OSCE observers say no Russian invasion, and CIA’s Radio Free Europe gives surprising evidence

From Strategic Culture Foundation, Oct 31, 2014
By Finian Cunningham

For months now, Western mass media have been in lockstep with the US State Department and the NATO military alliance, promulgating claims of Russian aggression in Ukraine and towards Europe generally. The mantra-like repetition of these claims, with scant substantiation, resembles the Big Lie technique of Third Reich master propagandist Josef Goebbels. Told often and brazenly enough, the claims acquire normalcy as «accepted facts».

Western news media, from the BBC to the New York Times, uncritically peddle NATO and Washington claims that Moscow has «annexed» Crimea and infiltrated troops into eastern Ukraine to destabilise the pro-Western «government» in Kiev.

Last month at the NATO summit in Wales, outgoing secretary general Anders Fogh Rasmussen asserted: «So we continue to call on Russia to pull back its troops from Ukrainian borders, [and] to stop the flow of weapons and fighters into Ukraine».

Last week, that narrative was debunked by the Organisation for Security and Cooperation in Europe. The OSCE has been appointed to monitor the border between Russia and eastern Ukraine. The organisation’s monitoring chief Paul Picard confirmed that since the beginning of its observer mission at the end of July to present, it has not recorded any movement of military equipment or units from Russia into Ukrainian territory.

«The movement of military equipment has not been seen by the OSCE from our border point [of observation]», said Picard during a press conference in the southern Russian city of Rostov-on-Don last week.

The OSCE monitoring chief did say that there was Russian military movement of airplanes, helicopters and drones inside Russian territory along the border, but that there was no cross-border incursion. «We observed their movement, but didn’t see them fly into Ukraine, so they did not cross the border», Picard said.

Tellingly, the OSCE assessment nullifying Washington and NATO claims of Russian invasion and infiltration of Ukraine was given negligible reportage in the Western media, which persists with the anti-Russian narrative that seems to operate on the basis of not letting the facts intrude on a convenient storyline.

However, the OSCE version of reality was surprisingly corroborated by an unlikely source – Radio Free Europe – albeit unintentionally, it would seem.

RFE was set up during the height of the Cold War as a mouthpiece for the American Central Intelligence Agency to broadcast anti-Soviet propaganda across Eastern Europe. As a recent France 24 headline put it: ‘Radio Free Europe back on frontline over Ukraine’ in which the obsequious report said gushingly:

A quarter of a century after it helped topple totalitarian Communist regimes in Eastern Europe, the US-funded Radio Free Europe/Radio Liberty is duelling Moscow again, this time in a media war over the Ukraine crisis.

In any case, in a RFE report last week under the headline ‘He was just a boy’, the American broadcaster told of the anguish of a Russian mother who recently buried her 18-year-old son after he was killed fighting in eastern Ukraine earlier this month. A grief-stricken Zalogina Pushkaryov told RFE how her son, Yevgeny, was shot dead by Kiev military forces after he had volunteered to join anti-Kiev militia. That part of the story is real enough.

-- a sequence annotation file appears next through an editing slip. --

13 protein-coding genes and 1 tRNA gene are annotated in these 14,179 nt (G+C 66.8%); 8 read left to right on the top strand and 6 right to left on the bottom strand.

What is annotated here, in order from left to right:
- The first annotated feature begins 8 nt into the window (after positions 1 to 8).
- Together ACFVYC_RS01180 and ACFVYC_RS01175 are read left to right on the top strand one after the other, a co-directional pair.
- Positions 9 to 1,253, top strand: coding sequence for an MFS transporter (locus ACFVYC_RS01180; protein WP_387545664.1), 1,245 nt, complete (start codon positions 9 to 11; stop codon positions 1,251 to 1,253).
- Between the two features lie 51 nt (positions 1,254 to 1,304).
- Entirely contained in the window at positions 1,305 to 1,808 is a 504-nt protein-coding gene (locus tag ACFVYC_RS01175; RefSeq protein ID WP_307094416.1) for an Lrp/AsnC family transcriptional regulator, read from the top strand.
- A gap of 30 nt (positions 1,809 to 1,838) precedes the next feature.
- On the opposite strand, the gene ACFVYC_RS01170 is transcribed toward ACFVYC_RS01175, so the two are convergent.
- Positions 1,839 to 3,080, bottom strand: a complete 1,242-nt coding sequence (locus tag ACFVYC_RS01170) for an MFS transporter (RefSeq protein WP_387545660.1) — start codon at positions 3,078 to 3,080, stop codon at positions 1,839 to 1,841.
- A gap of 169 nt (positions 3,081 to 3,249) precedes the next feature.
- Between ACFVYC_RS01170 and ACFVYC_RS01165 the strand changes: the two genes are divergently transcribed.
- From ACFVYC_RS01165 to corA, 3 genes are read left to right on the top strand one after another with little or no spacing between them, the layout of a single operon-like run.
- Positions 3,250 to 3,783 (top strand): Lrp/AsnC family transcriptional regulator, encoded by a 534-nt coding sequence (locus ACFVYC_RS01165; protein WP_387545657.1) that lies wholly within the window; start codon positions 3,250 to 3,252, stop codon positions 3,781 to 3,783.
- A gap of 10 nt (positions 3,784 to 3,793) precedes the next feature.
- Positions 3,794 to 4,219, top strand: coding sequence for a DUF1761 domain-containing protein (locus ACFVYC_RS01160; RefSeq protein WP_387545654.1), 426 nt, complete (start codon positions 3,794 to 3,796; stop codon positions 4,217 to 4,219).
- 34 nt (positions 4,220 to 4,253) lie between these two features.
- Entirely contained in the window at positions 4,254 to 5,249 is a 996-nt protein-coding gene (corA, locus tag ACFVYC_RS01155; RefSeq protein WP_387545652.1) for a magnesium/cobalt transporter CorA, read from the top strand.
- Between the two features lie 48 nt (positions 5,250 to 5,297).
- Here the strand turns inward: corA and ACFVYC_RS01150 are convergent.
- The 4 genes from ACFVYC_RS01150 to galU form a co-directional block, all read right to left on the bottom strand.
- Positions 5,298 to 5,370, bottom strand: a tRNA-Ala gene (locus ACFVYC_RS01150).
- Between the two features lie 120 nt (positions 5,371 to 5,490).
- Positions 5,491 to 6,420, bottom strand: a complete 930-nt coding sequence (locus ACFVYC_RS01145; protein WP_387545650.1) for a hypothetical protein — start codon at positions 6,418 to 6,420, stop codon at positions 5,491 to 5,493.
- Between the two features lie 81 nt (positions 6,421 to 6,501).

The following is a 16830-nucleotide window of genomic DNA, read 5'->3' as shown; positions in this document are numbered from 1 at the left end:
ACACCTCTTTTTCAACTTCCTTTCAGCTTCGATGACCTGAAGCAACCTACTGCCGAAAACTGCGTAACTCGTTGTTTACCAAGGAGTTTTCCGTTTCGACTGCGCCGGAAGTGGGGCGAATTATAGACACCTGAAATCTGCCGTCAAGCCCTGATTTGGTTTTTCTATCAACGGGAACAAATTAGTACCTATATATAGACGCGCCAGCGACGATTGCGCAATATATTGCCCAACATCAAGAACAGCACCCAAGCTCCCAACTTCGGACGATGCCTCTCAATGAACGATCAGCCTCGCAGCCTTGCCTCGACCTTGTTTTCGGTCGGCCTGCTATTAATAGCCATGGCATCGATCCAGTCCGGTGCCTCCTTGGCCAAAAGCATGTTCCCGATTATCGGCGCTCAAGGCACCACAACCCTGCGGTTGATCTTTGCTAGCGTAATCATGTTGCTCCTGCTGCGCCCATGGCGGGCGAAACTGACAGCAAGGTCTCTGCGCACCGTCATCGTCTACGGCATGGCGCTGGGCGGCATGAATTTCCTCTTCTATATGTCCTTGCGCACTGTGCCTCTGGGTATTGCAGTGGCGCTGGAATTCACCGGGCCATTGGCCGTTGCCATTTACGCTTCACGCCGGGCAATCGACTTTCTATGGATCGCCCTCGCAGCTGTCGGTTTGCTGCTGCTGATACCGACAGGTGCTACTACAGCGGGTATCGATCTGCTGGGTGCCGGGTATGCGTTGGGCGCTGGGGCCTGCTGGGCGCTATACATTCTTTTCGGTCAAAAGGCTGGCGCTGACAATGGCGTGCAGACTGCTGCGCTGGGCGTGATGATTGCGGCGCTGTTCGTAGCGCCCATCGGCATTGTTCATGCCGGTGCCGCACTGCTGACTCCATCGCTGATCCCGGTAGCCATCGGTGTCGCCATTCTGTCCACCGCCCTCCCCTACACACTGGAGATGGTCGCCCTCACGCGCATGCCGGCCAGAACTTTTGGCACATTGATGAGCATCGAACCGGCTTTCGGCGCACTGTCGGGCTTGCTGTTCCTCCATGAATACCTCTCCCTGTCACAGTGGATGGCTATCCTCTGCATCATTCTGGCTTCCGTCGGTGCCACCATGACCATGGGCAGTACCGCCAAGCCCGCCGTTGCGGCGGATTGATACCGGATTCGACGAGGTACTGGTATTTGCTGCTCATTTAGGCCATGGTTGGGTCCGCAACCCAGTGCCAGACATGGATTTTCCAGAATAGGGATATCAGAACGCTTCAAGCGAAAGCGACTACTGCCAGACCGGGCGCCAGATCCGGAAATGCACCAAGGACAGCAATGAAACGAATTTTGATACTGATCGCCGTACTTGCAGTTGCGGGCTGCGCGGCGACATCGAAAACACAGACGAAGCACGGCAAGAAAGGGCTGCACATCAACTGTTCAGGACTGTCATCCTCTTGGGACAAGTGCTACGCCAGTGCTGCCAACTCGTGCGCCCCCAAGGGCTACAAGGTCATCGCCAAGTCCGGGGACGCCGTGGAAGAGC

But the significant detail is that the report makes clear that young Yevgeny travelled from his hometown of Kronshtadt, near St Petersburg, to eastern Ukraine after he was recruited via the internet social media. He did so surreptitiously without his mother’s knowledge. The RFE report also quotes other Russian «volunteers» who have gone to take up the fight for independence in the Donbass region from Kiev. It noted that these individuals are «ill-equipped and unprepared» for military action and are often «cannon fodder» in the battle against Ukrainian regular army units and self-styled National Guard battalions.

Thus RFE inadvertently spills the beans on the real nature of Russian involvement in the conflict in eastern Ukraine. As Moscow has been consistently saying for several months, it has not sent weapons, troops or commandos into Ukrainian territory to support the pro-independence self-defence militia battling against Kiev forces, since the latter were dispatched in April on a so-called anti-terror operation against the dissenting ethnic Russian population of Donetsk and Luhansk.

To the extent that there is a Russian connection it is mainly on the basis, as the RFE report acknowledges, of young men volunteering unofficially through informal internet channels. These hapless volunteers are driven by personal reasons to defend what they see as a compatriot population under fire from an illegal regime. The RFE reported that these Russian volunteers have to arrange and pay for their own travel to the conflict region. That is obviously the behaviour of private Russian citizens, who are taking it upon themselves to take up arms in eastern Ukraine. It is not the kind of channel that Moscow would be operating if there was any official covert military plan to destabilise Ukraine – as Washington, NATO and the Western media, including RFE, have been claiming ad nauseam without the slightest proof.